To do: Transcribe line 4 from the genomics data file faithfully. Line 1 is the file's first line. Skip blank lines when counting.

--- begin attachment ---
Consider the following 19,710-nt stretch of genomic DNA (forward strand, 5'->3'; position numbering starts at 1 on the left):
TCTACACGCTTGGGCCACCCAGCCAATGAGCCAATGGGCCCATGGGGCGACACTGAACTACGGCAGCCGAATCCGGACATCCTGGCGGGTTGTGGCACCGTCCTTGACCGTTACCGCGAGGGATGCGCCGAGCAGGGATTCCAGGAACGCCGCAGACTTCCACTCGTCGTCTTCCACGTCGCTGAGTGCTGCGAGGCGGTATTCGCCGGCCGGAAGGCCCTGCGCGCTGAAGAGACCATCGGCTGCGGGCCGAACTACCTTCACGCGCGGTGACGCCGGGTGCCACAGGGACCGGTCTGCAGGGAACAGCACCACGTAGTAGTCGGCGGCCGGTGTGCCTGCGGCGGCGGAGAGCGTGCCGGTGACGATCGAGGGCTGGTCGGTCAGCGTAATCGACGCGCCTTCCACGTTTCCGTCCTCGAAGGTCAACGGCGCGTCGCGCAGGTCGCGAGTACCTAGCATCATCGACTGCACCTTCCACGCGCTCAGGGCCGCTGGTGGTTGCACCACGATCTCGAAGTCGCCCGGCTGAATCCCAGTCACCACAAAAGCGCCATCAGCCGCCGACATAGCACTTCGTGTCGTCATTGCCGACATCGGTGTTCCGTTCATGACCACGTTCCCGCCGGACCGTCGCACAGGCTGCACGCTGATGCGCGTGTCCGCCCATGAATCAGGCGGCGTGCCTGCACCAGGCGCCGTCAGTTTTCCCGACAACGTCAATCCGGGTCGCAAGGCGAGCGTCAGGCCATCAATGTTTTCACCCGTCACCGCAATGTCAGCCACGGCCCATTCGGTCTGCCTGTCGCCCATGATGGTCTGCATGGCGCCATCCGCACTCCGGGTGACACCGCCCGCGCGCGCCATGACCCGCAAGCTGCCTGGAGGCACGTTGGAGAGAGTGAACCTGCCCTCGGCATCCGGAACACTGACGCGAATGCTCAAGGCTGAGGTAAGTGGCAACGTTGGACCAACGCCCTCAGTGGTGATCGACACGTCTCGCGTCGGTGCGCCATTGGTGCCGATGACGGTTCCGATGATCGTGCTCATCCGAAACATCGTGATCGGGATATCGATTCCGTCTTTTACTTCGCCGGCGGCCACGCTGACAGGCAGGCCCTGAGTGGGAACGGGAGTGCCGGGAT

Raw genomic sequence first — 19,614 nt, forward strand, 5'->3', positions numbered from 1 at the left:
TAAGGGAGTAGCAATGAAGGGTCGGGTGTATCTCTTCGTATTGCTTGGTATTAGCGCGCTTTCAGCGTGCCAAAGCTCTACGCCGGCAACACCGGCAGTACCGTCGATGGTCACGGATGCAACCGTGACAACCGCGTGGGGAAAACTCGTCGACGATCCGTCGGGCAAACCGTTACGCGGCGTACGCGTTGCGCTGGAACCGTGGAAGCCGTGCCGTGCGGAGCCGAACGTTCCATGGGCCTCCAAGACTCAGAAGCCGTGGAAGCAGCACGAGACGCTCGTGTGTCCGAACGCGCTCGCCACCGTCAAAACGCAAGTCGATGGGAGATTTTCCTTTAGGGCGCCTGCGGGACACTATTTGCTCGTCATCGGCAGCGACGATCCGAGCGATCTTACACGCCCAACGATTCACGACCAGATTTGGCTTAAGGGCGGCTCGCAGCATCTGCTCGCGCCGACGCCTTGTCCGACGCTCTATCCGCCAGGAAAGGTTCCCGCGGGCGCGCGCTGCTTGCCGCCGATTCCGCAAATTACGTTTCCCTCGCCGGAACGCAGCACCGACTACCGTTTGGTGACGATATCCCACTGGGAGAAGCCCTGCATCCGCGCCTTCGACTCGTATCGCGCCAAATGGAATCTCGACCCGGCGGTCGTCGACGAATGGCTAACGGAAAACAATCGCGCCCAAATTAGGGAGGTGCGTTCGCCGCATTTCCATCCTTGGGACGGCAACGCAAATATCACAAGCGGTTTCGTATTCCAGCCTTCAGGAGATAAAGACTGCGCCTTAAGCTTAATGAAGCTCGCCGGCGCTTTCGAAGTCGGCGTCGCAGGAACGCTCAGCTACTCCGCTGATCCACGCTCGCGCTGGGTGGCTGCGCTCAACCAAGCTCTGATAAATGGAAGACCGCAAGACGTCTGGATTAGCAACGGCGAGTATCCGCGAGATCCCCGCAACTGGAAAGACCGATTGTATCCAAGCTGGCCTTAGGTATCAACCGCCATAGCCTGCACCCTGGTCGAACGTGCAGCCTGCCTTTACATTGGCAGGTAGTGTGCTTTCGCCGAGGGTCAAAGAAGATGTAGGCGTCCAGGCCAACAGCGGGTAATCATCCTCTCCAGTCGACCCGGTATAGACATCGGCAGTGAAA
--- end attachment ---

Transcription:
TAAGGGAGTAGCAATGAAGGGTCGGGTGTATCTCTTCGTATTGCTTGGTATTAGCGCGCTTTCAGCGTGCCAAAGCTCTACGCCGGCAACACCGGCAGTACCGTCGATGGTCACGGATGCAACCGTGACAACCGCGTGGGGAAAACTCGTCGACGATCCGTCGGGCAAACCGTTACGCGGCGTACGCGTTGCGCTGGAACCGTGGAAGCCGTGCCGTGCGGAGCCGAACGTTCCATGGGCCTCCAAGACTCAGAAGCCGTGGAAGCAGCACGAGACGCTCGTGTGTCCGAACGCGCTCGCCACCGTCAAAACGCAAGTCGATGGGAGATTTTCCTTTAGGGCGCCTGCGGGACACTATTTGCTCGTCATCGGCAGCGACGATCCGAGCGATCTTACACGCCCAACGATTCACGACCAGATTTGGCTTAAGGGCGGCTCGCAGCATCTGCTCGCGCCGACGCCTTGTCCGACGCTCTATCCGCCAGGAAAGGTTCCCGCGGGCGCGCGCTGCTTGCCGCCGATTCCGCAAATTACGTTTCCCTCGCCGGAACGCAGCACCGACTACCGTTTGGTGACGATATCCCACTGGGAGAAGCCCTGCATCCGCGCCTTCGACTCGTATCGCGCCAAATGGAATCTCGACCCGGCGGTCGTCGACGAATGGCTAACGGAAAACAATCGCGCCCAAATTAGGGAGGTGCGTTCGCCGCATTTCCATCCTTGGGACGGCAACGCAAATATCACAAGCGGTTTCGTATTCCAGCCTTCAGGAGATAAAGACTGCGCCTTAAGCTTAATGAAGCTCGCCGGCGCTTTCGAAGTCGGCGTCGCAGGAACGCTCAGCTACTCCGCTGATCCACGCTCGCGCTGGGTGGCTGCGCTCAACCAAGCTCTGATAAATGGAAGACCGCAAGACGTCTGGATTAGCAACGGCGAGTATCCGCGAGATCCCCGCAACTGGAAAGACCGATTGTATCCAAGCTGGCCTTAGGTATCAACCGCCATAGCCTGCACCCTGGTCGAACGTGCAGCCTGCCTTTACATTGGCAGGTAGTGTGCTTTCGCCGAGGGTCAAAGAAGATGTAGGCGTCCAGGCCAACAGCGGGTAATCATCCTCTCCAGTCGACCCGGTATAGACATCGGCAGTGAAA